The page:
The courthouse in Mount Vernon was one of my favorites of the trip.
The problem was, it was under restoration!
Fortunately, we pulled up to the courthouse (located off to one side of the square, and not in the center), right as many of the restoration workers went out to lunch. This gave us the chance to peek our heads in and take a few pictures before they returned.
We exited the building to complete photography on this courthouse and the Mount Vernon square, and soon we were gone, leaving this charming town behind.
We were now back into semi-familiar territory. With Franklin County behind us, we entered Hopkins County, location of one of our favorite courthouses. The J. Riely Gordon design here dominates Sulphur Springs in every sense of the word. I first visited it in January 2011, and revisited it in December 2013, but now that I had an actual camera, I wanted a few more pictures. Also, I couldn’t resist “trying out” the one-way glass public toilets that Sulphur Springs has become known for. They’re just past the courthouse on the town’s square.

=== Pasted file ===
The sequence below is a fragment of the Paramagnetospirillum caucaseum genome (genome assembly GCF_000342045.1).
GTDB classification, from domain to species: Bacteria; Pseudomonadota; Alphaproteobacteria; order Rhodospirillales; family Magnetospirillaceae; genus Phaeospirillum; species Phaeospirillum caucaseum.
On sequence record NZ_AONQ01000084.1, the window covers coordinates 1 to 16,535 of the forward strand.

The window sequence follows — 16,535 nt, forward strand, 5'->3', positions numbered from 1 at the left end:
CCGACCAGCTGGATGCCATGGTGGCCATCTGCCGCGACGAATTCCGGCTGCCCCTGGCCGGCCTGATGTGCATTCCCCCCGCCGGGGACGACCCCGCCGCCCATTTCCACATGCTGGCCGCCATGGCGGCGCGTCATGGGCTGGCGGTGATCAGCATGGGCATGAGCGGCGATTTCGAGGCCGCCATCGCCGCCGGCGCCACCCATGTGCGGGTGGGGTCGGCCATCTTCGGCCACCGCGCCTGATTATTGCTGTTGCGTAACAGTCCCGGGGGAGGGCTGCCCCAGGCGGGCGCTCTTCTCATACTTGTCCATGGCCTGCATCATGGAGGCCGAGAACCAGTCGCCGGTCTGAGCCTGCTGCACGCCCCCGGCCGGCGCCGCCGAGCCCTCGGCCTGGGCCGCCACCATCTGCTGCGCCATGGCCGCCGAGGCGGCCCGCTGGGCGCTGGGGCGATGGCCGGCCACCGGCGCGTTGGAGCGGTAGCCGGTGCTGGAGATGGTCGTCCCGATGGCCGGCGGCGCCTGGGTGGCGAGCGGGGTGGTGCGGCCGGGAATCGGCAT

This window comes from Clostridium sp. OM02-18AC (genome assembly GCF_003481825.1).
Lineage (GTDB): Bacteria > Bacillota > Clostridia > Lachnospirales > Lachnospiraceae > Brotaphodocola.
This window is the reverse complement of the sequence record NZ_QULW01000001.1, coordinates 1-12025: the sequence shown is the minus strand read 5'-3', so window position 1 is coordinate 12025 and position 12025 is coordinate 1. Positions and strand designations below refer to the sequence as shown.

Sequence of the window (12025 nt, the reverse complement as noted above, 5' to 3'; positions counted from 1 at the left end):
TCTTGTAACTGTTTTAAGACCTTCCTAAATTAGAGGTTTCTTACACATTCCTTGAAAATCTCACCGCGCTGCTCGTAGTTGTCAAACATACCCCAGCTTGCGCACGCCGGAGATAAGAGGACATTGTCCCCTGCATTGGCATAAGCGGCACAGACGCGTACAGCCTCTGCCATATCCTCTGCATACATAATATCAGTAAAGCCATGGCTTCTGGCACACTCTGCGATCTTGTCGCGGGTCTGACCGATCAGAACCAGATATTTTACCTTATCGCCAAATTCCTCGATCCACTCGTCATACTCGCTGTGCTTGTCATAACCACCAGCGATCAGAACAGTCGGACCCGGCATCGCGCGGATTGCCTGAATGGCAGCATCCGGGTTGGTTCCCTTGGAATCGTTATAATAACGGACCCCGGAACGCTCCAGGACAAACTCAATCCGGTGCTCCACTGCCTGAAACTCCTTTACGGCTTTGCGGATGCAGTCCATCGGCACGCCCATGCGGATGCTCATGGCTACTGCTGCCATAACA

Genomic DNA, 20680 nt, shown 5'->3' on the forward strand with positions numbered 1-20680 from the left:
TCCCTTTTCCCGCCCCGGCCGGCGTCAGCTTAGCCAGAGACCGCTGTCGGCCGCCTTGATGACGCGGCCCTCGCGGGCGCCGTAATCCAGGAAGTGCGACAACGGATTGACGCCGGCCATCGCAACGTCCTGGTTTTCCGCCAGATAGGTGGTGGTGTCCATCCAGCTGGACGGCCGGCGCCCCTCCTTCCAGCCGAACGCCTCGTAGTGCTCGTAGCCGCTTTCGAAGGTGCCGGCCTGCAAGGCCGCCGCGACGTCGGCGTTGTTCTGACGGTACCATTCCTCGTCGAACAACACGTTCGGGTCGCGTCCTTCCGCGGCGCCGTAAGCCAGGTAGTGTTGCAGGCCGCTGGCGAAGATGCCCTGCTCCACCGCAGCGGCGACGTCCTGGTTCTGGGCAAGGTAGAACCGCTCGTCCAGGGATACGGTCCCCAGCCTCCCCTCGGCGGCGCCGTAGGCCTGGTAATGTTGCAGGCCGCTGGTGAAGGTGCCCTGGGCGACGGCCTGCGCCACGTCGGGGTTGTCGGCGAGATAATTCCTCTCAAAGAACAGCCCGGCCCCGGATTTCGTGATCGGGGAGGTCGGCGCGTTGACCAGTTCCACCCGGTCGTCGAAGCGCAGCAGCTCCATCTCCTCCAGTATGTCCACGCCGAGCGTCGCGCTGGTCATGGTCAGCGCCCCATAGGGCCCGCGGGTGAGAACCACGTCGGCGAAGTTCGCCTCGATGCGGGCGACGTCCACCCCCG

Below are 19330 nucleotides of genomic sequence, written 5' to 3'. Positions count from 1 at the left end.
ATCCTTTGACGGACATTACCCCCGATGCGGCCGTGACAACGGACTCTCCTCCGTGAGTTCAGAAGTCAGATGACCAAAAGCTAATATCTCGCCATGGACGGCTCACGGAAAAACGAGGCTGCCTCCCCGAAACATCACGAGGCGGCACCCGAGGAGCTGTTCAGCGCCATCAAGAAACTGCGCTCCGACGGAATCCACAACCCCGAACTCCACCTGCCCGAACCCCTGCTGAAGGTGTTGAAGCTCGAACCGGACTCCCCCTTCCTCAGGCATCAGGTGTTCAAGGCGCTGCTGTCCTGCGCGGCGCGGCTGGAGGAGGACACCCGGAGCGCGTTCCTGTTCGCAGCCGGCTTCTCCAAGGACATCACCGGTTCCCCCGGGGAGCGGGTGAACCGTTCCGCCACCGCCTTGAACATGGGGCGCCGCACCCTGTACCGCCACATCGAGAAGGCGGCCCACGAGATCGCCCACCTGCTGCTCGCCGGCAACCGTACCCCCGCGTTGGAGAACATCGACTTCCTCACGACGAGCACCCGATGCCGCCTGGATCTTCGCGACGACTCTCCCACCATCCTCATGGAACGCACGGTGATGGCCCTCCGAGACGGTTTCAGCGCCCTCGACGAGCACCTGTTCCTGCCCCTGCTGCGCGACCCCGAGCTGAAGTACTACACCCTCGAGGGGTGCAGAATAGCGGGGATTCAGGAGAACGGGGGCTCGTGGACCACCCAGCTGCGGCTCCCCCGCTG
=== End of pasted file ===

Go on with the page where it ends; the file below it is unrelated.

On my revisit in December, I wasn’t able to enter the courtroom…and that was still the case now. Unfortunately, an actual trial was taking place when I stopped by Sulphur Springs. That’s pretty unusual. I have not been to many courthouses where court was taking place…period. But when that has happened, it’s mostly been commissioner’s court. To see an actual trial court taking place reminds one of the original purpose of these historic buildings. I was glad I stopped.
Although this trip has drawn to a close, that doesn’t mean the “courthouse mode” in my mind has. At the current point in the summer, I believe I can squeeze in two more trips before having to return to school. Stayed tuned.